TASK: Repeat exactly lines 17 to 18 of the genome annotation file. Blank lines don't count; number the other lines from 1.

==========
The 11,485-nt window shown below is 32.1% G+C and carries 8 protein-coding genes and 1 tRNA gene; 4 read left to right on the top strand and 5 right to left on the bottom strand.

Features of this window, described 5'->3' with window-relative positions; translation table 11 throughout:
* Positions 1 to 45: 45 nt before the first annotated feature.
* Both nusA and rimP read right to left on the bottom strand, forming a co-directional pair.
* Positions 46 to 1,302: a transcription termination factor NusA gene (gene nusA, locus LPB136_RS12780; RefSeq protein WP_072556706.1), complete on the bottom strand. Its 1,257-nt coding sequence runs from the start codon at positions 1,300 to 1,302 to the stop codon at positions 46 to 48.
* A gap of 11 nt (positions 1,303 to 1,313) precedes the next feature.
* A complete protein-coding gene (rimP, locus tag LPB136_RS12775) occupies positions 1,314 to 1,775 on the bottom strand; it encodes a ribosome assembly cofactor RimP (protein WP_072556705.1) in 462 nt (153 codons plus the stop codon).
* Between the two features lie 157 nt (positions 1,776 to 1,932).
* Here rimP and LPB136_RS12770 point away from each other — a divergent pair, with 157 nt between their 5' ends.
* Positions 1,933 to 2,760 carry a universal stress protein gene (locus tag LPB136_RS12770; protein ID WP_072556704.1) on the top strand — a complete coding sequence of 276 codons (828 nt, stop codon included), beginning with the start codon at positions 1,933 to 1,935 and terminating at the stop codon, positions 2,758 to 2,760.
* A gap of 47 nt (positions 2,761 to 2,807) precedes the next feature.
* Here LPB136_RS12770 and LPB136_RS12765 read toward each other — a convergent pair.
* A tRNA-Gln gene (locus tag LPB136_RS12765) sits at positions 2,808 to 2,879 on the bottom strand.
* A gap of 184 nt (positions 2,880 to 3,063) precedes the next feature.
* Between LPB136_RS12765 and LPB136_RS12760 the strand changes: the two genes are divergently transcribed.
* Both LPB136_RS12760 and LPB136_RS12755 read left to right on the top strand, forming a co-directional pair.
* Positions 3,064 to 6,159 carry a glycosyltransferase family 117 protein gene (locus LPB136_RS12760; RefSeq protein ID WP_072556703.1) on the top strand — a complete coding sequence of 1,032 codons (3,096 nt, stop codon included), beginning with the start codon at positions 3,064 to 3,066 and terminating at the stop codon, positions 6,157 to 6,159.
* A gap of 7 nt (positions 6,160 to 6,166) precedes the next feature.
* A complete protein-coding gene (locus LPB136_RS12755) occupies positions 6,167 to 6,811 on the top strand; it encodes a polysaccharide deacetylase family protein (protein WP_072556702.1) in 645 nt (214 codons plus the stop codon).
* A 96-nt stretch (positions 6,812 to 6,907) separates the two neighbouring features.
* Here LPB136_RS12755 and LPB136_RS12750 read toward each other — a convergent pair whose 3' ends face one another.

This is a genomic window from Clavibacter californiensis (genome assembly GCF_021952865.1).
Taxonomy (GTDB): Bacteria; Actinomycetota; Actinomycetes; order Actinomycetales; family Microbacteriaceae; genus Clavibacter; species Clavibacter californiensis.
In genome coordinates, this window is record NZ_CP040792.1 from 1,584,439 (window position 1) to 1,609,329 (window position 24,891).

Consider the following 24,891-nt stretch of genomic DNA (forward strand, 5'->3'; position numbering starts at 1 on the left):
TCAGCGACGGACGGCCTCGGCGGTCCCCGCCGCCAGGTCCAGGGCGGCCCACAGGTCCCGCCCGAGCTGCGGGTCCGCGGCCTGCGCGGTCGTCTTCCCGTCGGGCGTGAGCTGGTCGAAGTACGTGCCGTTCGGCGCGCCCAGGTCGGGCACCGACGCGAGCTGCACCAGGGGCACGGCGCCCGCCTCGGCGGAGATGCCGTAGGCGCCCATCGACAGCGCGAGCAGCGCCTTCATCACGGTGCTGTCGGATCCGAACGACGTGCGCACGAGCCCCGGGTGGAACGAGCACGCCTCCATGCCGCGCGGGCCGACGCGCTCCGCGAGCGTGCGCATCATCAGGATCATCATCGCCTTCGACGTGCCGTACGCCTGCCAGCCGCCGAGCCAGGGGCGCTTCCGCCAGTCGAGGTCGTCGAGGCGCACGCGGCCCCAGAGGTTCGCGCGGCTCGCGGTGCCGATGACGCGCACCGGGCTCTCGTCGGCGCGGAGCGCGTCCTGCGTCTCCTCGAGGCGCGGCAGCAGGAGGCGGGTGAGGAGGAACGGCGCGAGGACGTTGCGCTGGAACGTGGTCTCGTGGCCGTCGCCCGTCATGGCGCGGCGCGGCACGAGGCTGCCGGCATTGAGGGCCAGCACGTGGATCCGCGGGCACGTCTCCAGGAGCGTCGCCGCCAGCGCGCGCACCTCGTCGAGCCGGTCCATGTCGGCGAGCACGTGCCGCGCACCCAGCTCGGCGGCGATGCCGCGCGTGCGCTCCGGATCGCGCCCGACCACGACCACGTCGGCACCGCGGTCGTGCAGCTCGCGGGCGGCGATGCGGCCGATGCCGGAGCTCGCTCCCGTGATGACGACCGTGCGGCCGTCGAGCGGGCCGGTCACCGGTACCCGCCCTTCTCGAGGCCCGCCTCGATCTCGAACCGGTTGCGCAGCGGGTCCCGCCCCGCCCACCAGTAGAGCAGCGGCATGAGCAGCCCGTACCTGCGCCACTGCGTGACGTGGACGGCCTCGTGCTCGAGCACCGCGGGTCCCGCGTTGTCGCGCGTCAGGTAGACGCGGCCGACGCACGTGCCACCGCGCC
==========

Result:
* Positions 3,064 to 6,159 carry a glycosyltransferase family 117 protein gene (locus LPB136_RS12760; RefSeq protein ID WP_072556703.1) on the top strand — a complete coding sequence of 1,032 codons (3,096 nt, stop codon included), beginning with the start codon at positions 3,064 to 3,066 and terminating at the stop codon, positions 6,157 to 6,159.
* A gap of 7 nt (positions 6,160 to 6,166) precedes the next feature.